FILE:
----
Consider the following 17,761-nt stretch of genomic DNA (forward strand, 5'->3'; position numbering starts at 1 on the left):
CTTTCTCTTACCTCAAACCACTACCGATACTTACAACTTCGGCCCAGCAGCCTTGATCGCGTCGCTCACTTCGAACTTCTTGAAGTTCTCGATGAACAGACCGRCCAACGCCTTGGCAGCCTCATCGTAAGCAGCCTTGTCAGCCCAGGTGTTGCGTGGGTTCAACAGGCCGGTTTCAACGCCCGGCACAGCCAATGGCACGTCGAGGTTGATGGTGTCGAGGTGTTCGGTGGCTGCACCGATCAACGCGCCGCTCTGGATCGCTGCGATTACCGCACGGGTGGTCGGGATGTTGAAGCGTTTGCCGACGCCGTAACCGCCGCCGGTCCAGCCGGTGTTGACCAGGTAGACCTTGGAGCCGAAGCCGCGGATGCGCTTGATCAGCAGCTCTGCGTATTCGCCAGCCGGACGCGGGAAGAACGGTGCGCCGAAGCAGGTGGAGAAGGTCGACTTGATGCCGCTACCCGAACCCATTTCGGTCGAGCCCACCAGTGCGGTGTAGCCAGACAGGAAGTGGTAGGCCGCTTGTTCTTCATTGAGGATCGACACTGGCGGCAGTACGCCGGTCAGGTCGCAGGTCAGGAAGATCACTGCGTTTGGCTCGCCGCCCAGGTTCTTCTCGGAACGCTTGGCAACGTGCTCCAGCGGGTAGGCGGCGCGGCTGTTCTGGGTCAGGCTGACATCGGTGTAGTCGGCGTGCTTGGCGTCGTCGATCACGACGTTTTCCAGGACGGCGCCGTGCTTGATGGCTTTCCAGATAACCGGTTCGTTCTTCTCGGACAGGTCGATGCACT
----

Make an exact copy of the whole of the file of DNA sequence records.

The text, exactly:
Consider the following 17,761-nt stretch of genomic DNA (forward strand, 5'->3'; position numbering starts at 1 on the left):
CTTTCTCTTACCTCAAACCACTACCGATACTTACAACTTCGGCCCAGCAGCCTTGATCGCGTCGCTCACTTCGAACTTCTTGAAGTTCTCGATGAACAGACCGRCCAACGCCTTGGCAGCCTCATCGTAAGCAGCCTTGTCAGCCCAGGTGTTGCGTGGGTTCAACAGGCCGGTTTCAACGCCCGGCACAGCCAATGGCACGTCGAGGTTGATGGTGTCGAGGTGTTCGGTGGCTGCACCGATCAACGCGCCGCTCTGGATCGCTGCGATTACCGCACGGGTGGTCGGGATGTTGAAGCGTTTGCCGACGCCGTAACCGCCGCCGGTCCAGCCGGTGTTGACCAGGTAGACCTTGGAGCCGAAGCCGCGGATGCGCTTGATCAGCAGCTCTGCGTATTCGCCAGCCGGACGCGGGAAGAACGGTGCGCCGAAGCAGGTGGAGAAGGTCGACTTGATGCCGCTACCCGAACCCATTTCGGTCGAGCCCACCAGTGCGGTGTAGCCAGACAGGAAGTGGTAGGCCGCTTGTTCTTCATTGAGGATCGACACTGGCGGCAGTACGCCGGTCAGGTCGCAGGTCAGGAAGATCACTGCGTTTGGCTCGCCGCCCAGGTTCTTCTCGGAACGCTTGGCAACGTGCTCCAGCGGGTAGGCGGCGCGGCTGTTCTGGGTCAGGCTGACATCGGTGTAGTCGGCGTGCTTGGCGTCGTCGATCACGACGTTTTCCAGGACGGCGCCGTGCTTGATGGCTTTCCAGATAACCGGTTCGTTCTTCTCGGACAGGTCGATGCACT